The growth effects of CXCL12 were uniquely dependent upon the suppression of cAMP, which was enhanced in Nf1−/− relative to Nf1+/+ astrocytes, and was blocked by forskolin. CXCR4 is a Gαi coupled GPCR that suppresses intracellular cAMP through the inhibition of adenylyl cyclase (AC). The ability of CXCR4 to inhibit AC can be counter-regulated by the actions of Regulators of G Protein Signaling (151) and receptor desensitization (152). Desensitization involves the phosphorylation of the ligand-occupied receptor and subsequent binding of arrestins which block heterotrimeric G protein activation and signaling, resulting in inhibition of CXCR4-mediated downregulation of AC activity. We found that neurofibromin loss enhanced the suppression of cAMP downstream of CXCR4 activation by inhibiting CXCR4 desensitization. We further identified ERK-dependent inhibition of GRK2 as the molecular basis for the Nf1−/− astrocyte loss of CXCR4 desensitization. ERK is a physiologic regulator of GRK2 activity, producing inhibition of kinase activity through phosphorylation (144). Loss of neurofibromin results in hyperactivation of the RAS-MAPK pathway and increased activation of ERK, resulting in increased inhibition of GRK2. Changes in GRK activity have been described in a variety of diseases including thyroid cancer (153). To our knowledge, this is the first demonstration of inhibition of GRK activity as a direct result of mutation in a tumor suppressor gene.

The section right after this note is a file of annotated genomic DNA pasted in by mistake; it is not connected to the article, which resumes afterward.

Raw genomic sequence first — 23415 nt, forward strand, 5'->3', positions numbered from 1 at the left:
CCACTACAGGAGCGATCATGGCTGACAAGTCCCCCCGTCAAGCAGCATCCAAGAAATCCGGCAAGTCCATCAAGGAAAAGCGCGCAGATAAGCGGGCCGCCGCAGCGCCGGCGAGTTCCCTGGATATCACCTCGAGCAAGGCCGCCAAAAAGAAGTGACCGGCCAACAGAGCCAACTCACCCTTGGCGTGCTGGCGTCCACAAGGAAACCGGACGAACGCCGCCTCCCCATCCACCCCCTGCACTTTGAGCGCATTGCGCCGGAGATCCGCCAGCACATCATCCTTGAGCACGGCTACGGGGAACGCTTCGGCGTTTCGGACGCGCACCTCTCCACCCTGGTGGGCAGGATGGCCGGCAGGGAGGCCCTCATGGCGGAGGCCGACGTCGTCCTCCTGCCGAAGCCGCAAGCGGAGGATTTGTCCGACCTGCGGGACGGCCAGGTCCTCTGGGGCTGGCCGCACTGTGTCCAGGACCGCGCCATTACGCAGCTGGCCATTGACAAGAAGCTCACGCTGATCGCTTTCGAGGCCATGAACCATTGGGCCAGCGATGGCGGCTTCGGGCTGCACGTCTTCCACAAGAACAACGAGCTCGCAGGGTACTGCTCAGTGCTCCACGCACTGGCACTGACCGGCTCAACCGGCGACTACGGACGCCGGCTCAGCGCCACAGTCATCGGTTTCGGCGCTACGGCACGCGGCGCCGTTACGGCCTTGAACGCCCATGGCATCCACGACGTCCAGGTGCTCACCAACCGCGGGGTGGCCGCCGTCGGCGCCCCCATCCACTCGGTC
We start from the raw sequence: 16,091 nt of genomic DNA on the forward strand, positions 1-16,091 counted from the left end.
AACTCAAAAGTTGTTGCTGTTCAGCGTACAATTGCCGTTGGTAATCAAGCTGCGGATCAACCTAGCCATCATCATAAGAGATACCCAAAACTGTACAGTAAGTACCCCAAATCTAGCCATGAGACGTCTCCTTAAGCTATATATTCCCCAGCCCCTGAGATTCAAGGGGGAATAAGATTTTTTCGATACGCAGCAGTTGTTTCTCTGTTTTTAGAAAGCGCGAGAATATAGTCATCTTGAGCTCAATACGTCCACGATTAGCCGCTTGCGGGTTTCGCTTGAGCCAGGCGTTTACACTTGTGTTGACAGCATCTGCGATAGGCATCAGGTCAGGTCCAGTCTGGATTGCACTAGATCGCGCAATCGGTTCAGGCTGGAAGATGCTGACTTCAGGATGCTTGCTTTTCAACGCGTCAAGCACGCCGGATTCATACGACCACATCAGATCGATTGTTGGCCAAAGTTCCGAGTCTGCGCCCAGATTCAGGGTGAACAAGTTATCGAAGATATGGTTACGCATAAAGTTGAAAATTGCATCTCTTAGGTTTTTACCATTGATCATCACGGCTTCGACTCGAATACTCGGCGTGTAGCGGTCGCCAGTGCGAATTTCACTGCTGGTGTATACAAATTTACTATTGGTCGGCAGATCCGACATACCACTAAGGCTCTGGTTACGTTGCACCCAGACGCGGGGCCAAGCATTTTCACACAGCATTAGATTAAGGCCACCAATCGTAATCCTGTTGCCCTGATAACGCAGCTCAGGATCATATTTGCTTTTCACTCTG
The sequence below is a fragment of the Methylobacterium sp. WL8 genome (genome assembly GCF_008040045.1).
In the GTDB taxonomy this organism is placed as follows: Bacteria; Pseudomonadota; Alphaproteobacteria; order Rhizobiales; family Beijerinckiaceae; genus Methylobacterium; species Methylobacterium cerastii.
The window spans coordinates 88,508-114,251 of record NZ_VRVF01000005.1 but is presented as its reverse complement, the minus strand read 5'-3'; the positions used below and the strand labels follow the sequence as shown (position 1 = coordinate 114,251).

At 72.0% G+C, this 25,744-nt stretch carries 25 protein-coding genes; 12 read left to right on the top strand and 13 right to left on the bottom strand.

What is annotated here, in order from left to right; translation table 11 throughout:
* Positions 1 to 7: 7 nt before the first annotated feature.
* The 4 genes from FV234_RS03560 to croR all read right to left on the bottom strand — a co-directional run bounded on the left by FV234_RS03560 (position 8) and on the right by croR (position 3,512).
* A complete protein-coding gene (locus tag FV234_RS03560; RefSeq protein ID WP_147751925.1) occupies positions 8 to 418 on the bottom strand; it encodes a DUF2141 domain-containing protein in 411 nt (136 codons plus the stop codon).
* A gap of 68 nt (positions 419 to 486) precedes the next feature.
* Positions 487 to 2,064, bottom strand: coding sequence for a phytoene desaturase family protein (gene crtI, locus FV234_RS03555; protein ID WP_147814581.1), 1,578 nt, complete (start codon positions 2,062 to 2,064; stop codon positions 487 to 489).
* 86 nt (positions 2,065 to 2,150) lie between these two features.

In contrast to the behavior of most tumors, OPGs in NF1 typically stop growing spontaneously. Most patients experience remission from their OPGs as they approach puberty, suggesting that tumor growth is regulated by a factor(s) whose activity declines as a function of age. The in vivo expression data and in vitro growth data presented here are consistent with the hypothesis that CXCL12 stimulates glioma growth along the optic pathway in a developmentally-regulated fashion. Collectively, these studies provide the first mechanistic explanation for the unique pattern of NF1-associated OPG growth, and suggest that glioma growth is ligand-dependent and involves cAMP-mediated growth control pathways. These findings raises the exciting possibility that similar mechanisms may underlie the formation and growth of other pediatric brain tumors with distinct patterns of formation, such as medulloblastoma, and suggests that these pathways may represent additional targets for therapeutic interventions.
The following materials and methods were used for examples 12-15.
All animals were used in accordance with an established Animal Studies Protocol approved by The Washington University School of Medicine Animal Studies Committee.